Automakers trimmed about 14,000 light vehicles out of U.S. inventory during April despite relatively languid industry sales.
It's another sign that automakers are doing a good job of matching production to sales while keeping stocks lean.
April sales fell 5.9 percent from March, but stocks were just 0.4 percent lower on May 1 compared with April 1. None of the seven largest automakers changed inventory more than 3.6 percent. And three companies -- Nissan North America, American Honda and Hyundai-Kia -- varied by 500 units or fewer between April 1 and May 1.
Over the past four months, U.S. inventories have been almost flat, ranging from a high of 3,643,800 on March 1 to a low of 3,625,500 on May 1. That's an inventory variation of a half percent compared with 34 percent for monthly sales, from a low of 1.15 million in January to a high of 1.55 million in March.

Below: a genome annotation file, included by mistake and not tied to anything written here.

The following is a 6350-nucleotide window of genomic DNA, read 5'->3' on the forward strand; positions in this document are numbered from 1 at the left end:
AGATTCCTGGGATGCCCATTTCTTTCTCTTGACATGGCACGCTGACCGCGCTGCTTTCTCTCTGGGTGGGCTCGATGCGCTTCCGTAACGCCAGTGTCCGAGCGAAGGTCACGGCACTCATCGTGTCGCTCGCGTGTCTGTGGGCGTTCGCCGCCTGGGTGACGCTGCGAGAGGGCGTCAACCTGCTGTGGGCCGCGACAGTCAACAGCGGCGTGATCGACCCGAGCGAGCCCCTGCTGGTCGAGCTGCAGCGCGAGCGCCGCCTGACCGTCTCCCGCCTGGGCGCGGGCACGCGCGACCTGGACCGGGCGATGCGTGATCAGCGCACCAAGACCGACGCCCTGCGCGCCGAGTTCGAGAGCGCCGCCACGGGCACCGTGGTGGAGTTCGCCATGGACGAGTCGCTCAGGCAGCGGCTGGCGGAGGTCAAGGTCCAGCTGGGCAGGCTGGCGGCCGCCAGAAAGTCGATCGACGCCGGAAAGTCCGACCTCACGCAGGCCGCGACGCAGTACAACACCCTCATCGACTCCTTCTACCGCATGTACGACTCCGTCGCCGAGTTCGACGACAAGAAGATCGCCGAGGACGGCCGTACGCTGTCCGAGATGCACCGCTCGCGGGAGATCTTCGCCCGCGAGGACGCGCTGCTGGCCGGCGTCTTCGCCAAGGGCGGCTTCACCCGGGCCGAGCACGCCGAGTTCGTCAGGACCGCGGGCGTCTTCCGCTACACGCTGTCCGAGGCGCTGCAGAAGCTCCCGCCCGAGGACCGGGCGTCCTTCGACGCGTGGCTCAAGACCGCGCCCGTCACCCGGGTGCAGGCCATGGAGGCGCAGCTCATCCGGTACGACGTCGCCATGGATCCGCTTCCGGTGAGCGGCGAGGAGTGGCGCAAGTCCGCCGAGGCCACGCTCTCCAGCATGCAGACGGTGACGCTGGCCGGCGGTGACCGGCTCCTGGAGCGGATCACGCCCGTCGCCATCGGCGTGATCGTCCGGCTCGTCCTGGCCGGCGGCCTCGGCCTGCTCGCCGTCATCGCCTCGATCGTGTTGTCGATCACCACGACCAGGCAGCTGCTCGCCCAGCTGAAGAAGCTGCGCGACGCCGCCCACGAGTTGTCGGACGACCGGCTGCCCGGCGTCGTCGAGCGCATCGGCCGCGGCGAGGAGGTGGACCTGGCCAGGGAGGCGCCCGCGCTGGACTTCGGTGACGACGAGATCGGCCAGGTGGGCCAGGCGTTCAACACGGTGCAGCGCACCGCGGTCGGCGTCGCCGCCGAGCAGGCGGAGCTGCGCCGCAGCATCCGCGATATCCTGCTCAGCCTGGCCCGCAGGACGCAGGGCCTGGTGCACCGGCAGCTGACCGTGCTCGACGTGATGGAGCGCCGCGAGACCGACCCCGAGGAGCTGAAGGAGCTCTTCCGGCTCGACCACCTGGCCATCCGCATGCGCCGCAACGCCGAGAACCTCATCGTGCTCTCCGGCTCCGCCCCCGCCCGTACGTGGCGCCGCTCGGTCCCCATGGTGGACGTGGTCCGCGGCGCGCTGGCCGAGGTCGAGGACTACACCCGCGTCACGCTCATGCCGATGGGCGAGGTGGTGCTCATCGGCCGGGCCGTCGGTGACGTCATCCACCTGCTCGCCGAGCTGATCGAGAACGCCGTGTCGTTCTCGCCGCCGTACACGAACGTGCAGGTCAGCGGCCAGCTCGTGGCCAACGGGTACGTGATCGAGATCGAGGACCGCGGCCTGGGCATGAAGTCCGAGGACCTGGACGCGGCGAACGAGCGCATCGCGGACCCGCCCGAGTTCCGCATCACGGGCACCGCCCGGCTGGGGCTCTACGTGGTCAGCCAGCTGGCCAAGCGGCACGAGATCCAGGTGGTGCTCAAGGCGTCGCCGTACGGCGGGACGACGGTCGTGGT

Automakers started May with a 65-day supply based on the previous month's sales pace. That's at the 65-day average of the previous 10 years.
Most automakers started May with supplies close to their recent monthly norms, ranging from Subaru at 20 days to Mitsubishi at 95.
Among the major players, all but General Motors increased days supply during April.
GM cut its stocks by five days to 71 on May 1 after boosting April sales almost 6 percent, the largest percentage gain of the high-volume manufacturers. GM started May with 739,900 units, down 3.1 percent.